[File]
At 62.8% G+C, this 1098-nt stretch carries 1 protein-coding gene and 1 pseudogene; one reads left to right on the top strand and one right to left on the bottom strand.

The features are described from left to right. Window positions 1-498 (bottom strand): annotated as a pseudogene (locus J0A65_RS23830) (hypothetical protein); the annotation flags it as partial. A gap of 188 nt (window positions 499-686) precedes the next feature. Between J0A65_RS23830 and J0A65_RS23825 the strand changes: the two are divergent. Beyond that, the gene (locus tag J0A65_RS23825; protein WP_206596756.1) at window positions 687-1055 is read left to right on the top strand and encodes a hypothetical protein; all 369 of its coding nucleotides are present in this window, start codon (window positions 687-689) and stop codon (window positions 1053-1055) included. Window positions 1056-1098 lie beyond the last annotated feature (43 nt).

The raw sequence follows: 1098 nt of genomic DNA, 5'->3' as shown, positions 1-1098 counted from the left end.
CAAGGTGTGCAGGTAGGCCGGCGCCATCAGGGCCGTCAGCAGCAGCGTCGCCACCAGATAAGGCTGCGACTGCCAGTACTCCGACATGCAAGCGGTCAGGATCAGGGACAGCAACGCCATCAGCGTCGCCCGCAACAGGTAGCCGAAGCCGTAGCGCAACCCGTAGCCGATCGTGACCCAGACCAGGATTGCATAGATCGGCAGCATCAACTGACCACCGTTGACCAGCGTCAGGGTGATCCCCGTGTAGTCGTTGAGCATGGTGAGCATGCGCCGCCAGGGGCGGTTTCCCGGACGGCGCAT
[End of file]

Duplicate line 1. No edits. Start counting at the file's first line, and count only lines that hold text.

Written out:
At 62.8% G+C, this 1098-nt stretch carries 1 protein-coding gene and 1 pseudogene; one reads left to right on the top strand and one right to left on the bottom strand.